Sterling, Elsie Jane
Mrs. Sterling’s name on her passport was Uta Elsa Sara Seckel. She was called Elsa in Germany but now prefers Jane. Her mother was Edith Glassman Seckel and her Father was Henry (Heinrich) Israel Seckel. Edith was born in a small town near the North Sea and Henry was born in Latvia in 1902. Her parents married in December of 1927 and Jane, their first child, was born in 1929 followed by Joachim (Joe) eleven months later.
They lived in an apartment on Waltzstrasse. Her grandmother, Bertha Bergman, lived close by as did her aunts, uncles and cousins.
Her father was a manufacturer’s representative of women’s clothing. He also owned a store with his brother in law, Max.
The Seckels were not religious people and the only Jewish holidays they observed were the High Holy Days and Chanukah. Jane went to Jewish school as she was forbidden to attend German schools because “she could infect the German students,” or so she was told.
She studied Hebrew in school and, after the age of five, no longer had any Gentile friends because they were not permitted to play with her.
Her paternal grandparents were from Germany. She called her grandmother Bertha, “Oma” and loved watching her bake and cook. Both Bertha and Aunt Sarah died in Auschwitz.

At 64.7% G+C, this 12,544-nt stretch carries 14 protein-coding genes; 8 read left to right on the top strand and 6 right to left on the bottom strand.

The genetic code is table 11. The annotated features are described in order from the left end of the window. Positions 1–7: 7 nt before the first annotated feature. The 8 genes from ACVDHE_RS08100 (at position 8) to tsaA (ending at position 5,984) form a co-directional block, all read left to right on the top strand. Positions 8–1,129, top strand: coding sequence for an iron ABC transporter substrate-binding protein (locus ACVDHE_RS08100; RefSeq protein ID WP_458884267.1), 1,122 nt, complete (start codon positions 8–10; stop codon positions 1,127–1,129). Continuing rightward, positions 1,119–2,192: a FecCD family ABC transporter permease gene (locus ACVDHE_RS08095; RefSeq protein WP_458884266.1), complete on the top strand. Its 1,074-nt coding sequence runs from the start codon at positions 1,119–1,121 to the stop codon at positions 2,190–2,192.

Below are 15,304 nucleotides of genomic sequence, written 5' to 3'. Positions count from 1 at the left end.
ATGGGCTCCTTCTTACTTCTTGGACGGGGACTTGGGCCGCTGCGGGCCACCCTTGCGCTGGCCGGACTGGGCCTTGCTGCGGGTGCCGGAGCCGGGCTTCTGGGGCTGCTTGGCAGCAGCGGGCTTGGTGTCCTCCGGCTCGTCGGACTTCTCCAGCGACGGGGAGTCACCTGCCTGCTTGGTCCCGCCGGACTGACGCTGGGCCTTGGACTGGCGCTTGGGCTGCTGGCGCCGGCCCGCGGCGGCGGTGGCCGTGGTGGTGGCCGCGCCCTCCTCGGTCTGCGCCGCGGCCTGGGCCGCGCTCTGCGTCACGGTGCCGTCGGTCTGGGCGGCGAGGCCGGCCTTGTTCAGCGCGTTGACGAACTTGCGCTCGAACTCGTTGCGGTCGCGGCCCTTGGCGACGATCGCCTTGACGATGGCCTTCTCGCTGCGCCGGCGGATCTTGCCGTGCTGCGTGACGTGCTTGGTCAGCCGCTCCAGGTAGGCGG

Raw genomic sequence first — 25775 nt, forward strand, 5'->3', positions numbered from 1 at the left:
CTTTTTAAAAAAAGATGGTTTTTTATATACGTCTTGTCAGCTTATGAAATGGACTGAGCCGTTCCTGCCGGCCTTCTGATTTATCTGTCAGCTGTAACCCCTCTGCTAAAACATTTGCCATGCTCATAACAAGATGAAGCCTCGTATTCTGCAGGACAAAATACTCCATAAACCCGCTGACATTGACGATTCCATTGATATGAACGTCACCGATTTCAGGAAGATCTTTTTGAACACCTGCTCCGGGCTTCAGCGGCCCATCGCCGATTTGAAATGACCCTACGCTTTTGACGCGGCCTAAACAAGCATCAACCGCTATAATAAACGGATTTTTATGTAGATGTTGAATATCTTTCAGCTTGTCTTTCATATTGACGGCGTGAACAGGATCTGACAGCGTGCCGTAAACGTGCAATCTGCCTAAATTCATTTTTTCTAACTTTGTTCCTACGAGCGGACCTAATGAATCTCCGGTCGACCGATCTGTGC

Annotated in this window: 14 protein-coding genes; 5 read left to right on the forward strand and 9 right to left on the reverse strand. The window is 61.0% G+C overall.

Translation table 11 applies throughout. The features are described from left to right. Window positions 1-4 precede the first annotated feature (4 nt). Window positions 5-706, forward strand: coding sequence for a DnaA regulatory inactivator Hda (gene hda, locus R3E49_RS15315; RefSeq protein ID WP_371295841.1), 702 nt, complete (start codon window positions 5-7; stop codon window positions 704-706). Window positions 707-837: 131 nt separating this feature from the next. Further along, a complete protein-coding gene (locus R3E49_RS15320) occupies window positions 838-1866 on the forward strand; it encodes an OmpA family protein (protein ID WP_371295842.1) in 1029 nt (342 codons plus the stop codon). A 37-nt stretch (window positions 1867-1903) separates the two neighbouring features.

Jane’s first recollection of Hitler was during a big parade in Hamburg. She saw him waving and everyone saluted and applauded. She watched from her grandparents’ balcony. She was ambivalent as she never thought of herself as a German. They were always “the outsiders.”
In 1937, while walking to school, she saw guards abusing Jews; she grabbed her brother and ran home. Hitler’s voice was everywhere, loudspeakers repeating his speeches. Very soon, her family’s citizenship was revoked and their bank accounts confiscated. Her father was not permitted to travel and no longer had any income.
During Kristallnacht their store was burned, both inside and out. They left for the country, supposedly for a holiday, to escape the chaos, returning after three days to find everything burned and looted. The synagogues were also gone except for hers.
To save his family, Jane’s father turned himself into the police. The next morning three SS men came to their home to search for him and, although her mother was frightened, she remained brave and strong. The police sent Henry to Dachau where he convinced the Germans that he had an affidavit and therefore was told to leave immediately. He went to England, but, because the family’s visa number was so high, he left without them.
The family wanted to come to America and before Kristallnacht, her Dad came to the U.S. in 1938 and asked the Jewish community In New York to find people to vouch for his family. This was very difficult because he could not speak English, but did manage to find a sponsor, Samuel Reznick.
Jane continued her schooling when they moved to the ghetto, or “Juden Houses” (Judenhäuser), as they were called. They took nothing with them but packed up their valuables (cameras, jewelry, etc.), put them in a van that was supposedly going to Antwerp. Shortly afterward they heard that the van was bombed and all was lost.